President Barack Obama says that Sony executives “do their best to be responsive” to consumers and “do a good job” in dealing with issues related to their content.
The president made the remarks during a discussion of digital issues with The New York Times editorial board in a discussion on the future of the movie and television industry.
The Times editorial said that while the Obama administration is supportive of a robust investigation into the issue of movie piracy, “it is also clear that Sony has not been forthcoming.”
Obama has called for Sony to step up its response to the piracy issue.
“If Sony is unable to find a way to prevent this from happening again, we want to see what other steps the administration might take,” Obama said.
“What we have seen with other companies is that they are not forthcoming in providing us with information.
They are not responsive to our inquiries.
And I think that is a concern.”
Obama also said that he had a “great” working relationship with the chief executives of Sony, Warner Bros., and Warner Bros. Interactive Entertainment.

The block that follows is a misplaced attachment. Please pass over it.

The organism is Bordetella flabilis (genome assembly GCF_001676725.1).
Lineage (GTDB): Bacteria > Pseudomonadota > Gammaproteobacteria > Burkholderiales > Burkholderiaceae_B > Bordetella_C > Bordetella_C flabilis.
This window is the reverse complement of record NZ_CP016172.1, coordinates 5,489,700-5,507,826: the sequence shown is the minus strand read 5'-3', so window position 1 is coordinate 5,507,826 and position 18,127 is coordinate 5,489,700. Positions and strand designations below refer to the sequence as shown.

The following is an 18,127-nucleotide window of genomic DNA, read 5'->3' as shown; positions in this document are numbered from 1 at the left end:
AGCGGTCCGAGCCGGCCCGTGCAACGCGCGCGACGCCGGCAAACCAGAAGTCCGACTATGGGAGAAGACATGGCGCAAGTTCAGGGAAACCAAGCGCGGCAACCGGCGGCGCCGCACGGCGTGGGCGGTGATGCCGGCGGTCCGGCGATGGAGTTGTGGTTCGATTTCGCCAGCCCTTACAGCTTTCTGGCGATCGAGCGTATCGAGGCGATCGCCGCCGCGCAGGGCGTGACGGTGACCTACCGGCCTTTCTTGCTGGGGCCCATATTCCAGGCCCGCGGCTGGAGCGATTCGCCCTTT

“We have a great working relationship.
It’s not just in terms of the movies, it’s the music, it is the games, it has been good,” Obama added.
“And it’s good that they were willing to work with us.
Obama did not specifically name any of the companies or say whether the president would like to see them involved in a criminal investigation. “
But they are a different company now.”
Obama did not specifically name any of the companies or say whether the president would like to see them involved in a criminal investigation.
Obama has long been criticized for being overly critical of the industry and has criticized the entertainment industry for failing to protect copyright holders.
The former president has said in the past that he is “comfortable” with the entertainment and movie industries, and said he would have been willing to back the studios in a case of copyright infringement.
He also said he is willing to listen to concerns from the public, but that he would not allow the studios to get away with breaking consumers’ rights.
The Sony exec who spoke to the Times editorial was one of three executives who were named in a recent lawsuit that accused Sony of violating copyright by making its movies available for streaming on the web and for streaming through the PlayStation Network.
The lawsuit alleged that Sony used the network to offer “bundles” of movies to customers who could then stream them for free.
A jury trial is scheduled for next week in Los Angeles.